Geertjan Van Tienhoven, MD, PhD
Preoperative treatment with chemotherapy and radiation improved overall survival (OS) rates for patients with resectable or borderline resectable pancreatic cancer compared with immediate surgery, according to preliminary results from the phase III PREOPANC-1 trial, showing a potential role for neoadjuvant treatment in the pancreatic cancer treatment paradigm.
Findings presented at the 2018 ASCO Annual Meeting demonstrated that neoadjuvant chemoradiotherapy achieved a median OS of 17.1 months compared with 13.7 months with immediate surgery and adjuvant chemotherapy in the intention-to-treat population (HR, 0.74; P
“I must stress that these are preliminary results. We still need 26 more events before the final analysis, according to the statistical plan, can be done, and the final results have to be awaited before we can draw definitive conclusions. But, these preliminary results of PREOPANC suggest a benefit of preoperative chemoradiotherapy over immediate surgery followed by adjuvant chemotherapy,” said lead study author Geertjan Van Tienhoven, MD, PhD, of the Department of Radiation Oncology, Academic Medical Center in Amsterdam, Netherlands.
Currently, the standard of care for patients with resectable or borderline resectable pancreatic adenocarcinoma is surgery followed by adjuvant chemotherapy. However, Van Tienhoven noted that resection is only possible in about 15% to 20% of patients, and, even after surgery, many patients experience disease recurrence.
Previous studies have suggested the potential for neoadjuvant therapy instead of adjuvant therapy in pancreatic cancer, yet most of these data were from observational studies, Van Tienhoven commented. Therefore, a randomized, controlled study was needed to prove the benefit of the neoadjuvant approach.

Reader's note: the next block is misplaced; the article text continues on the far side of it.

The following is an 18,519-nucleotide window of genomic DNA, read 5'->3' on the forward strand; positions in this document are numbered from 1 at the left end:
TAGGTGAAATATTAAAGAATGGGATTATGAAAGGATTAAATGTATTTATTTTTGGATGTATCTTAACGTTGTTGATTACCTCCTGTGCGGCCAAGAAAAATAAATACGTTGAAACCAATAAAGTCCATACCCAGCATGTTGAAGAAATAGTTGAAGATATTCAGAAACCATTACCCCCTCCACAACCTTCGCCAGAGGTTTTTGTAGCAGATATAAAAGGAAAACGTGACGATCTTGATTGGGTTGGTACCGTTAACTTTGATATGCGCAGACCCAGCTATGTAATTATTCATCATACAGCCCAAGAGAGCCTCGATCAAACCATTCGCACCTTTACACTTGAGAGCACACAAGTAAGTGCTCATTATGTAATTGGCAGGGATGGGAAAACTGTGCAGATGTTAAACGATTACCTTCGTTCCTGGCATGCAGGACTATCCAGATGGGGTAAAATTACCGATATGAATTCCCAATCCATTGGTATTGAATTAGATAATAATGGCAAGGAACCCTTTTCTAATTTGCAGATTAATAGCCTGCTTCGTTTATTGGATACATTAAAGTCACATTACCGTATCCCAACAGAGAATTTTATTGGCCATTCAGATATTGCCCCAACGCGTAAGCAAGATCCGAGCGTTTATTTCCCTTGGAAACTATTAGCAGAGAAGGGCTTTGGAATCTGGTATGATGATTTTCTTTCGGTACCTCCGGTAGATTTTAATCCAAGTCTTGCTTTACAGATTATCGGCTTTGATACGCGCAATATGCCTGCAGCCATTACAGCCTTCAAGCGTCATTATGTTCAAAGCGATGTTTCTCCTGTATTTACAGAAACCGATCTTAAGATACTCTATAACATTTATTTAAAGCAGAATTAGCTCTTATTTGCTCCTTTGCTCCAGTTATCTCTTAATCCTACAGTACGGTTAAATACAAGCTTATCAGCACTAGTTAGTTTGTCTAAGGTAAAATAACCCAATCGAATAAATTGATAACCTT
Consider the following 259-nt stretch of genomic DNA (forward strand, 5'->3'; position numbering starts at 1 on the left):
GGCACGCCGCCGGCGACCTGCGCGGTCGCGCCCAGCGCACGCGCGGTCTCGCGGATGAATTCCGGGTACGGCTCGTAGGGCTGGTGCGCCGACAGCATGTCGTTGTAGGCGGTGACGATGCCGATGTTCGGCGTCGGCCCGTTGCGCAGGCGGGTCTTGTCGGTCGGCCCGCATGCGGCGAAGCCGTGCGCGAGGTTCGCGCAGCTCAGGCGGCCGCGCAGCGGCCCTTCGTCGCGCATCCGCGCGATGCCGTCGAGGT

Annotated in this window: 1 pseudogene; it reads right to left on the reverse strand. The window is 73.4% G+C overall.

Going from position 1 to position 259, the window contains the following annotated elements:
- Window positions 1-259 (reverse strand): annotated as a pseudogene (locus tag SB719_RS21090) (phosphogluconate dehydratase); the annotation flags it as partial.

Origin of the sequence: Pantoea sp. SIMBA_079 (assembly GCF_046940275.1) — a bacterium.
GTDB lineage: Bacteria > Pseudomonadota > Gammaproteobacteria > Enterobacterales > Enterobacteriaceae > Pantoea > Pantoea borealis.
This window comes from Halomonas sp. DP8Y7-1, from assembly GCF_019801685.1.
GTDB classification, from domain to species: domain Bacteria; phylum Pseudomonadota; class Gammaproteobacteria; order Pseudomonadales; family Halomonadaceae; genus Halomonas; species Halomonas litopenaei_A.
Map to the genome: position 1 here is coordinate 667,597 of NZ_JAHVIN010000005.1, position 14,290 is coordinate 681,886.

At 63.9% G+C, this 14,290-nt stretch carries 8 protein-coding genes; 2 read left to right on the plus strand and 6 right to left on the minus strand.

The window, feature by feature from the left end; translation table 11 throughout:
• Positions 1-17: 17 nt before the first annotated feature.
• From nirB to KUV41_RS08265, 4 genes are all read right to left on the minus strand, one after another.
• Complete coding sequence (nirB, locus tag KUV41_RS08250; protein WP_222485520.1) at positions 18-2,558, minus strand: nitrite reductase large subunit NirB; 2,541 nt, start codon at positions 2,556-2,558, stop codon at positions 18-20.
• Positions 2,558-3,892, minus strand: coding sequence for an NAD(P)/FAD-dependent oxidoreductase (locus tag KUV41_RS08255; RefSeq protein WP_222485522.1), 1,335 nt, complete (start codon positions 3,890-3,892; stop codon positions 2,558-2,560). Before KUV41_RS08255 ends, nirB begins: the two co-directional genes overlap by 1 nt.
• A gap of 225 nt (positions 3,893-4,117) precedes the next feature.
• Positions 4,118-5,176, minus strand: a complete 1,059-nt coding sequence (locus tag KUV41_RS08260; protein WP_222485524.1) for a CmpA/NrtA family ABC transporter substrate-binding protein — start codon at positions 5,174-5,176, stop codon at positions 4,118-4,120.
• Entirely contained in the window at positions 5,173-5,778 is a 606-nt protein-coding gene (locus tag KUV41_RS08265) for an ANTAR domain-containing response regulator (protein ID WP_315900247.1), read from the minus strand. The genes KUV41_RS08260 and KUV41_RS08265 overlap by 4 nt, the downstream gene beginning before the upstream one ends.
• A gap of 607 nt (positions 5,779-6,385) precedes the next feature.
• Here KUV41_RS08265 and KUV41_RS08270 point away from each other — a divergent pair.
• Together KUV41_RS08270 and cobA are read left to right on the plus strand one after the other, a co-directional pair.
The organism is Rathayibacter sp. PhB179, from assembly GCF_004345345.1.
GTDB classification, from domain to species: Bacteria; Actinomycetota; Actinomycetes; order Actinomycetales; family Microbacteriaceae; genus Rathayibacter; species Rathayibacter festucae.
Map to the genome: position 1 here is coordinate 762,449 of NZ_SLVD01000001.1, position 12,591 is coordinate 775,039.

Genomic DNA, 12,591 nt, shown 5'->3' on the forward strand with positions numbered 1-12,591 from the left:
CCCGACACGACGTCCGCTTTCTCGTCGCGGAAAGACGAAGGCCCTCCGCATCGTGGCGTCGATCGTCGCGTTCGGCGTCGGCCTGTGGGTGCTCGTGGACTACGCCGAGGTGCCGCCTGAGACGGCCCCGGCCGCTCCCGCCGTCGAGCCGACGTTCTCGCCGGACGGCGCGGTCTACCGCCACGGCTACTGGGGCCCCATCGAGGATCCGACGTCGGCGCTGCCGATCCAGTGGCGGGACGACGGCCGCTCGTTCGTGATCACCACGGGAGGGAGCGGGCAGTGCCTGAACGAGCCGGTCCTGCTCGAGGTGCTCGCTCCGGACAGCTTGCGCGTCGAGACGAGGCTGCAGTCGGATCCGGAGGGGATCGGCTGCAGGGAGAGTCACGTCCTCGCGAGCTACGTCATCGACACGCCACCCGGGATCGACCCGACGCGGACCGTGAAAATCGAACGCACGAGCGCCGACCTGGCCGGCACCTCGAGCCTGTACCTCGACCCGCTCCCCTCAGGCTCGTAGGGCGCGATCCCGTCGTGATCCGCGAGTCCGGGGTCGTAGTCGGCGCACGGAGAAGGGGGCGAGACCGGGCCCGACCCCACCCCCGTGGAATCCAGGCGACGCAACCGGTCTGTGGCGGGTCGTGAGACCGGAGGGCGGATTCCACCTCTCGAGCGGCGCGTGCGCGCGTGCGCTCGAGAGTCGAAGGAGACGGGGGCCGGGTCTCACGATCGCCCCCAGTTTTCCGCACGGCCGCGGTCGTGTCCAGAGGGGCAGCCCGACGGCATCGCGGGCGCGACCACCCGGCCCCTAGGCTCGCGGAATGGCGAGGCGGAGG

PREOPANC-1 is an ongoing randomized, controlled, multicenter phase III trial that has randomized 246 patients who were eligible for surgery to either immediate surgery followed by chemotherapy with gemcitabine (n = 127) or neoadjuvant chemotherapy in combination with radiation followed by surgery and chemotherapy (n = 119).
Van Tienhoven noted that the patients were almost evenly divided between resectable and borderline resectable disease. ASCO expert Andrew S. Epstein, MD, of Memorial Sloan Kettering Cancer Center, commented after the presentation that this made for a broader, more heterogenous patient population than has been seen in other studies.
In the investigational arm, patients received 15 times of 2.4 Gy radiation combined with 1000 mg/m2 of gemcitabine on days 1, 8, and 15, which the regimen was both preceded and followed by 1 cycle of gemcitabine.
The primary endpoint of the study was OS, and secondary endpoints included microscopically complete (R0) resection rate, disease-free survival (DFS), distant metastasis-free interval, locoregional recurrence-free interval, and safety.
Van Tienhoven stressed that it was important to analyze all patients randomized for treatment in the study (the intention-to-treat population), and that findings should not be compared with more specific patient populations. “This is an intention-to-treat analysis of all the patients who have had a diagnosis of resectable pancreatic cancer,” he explained.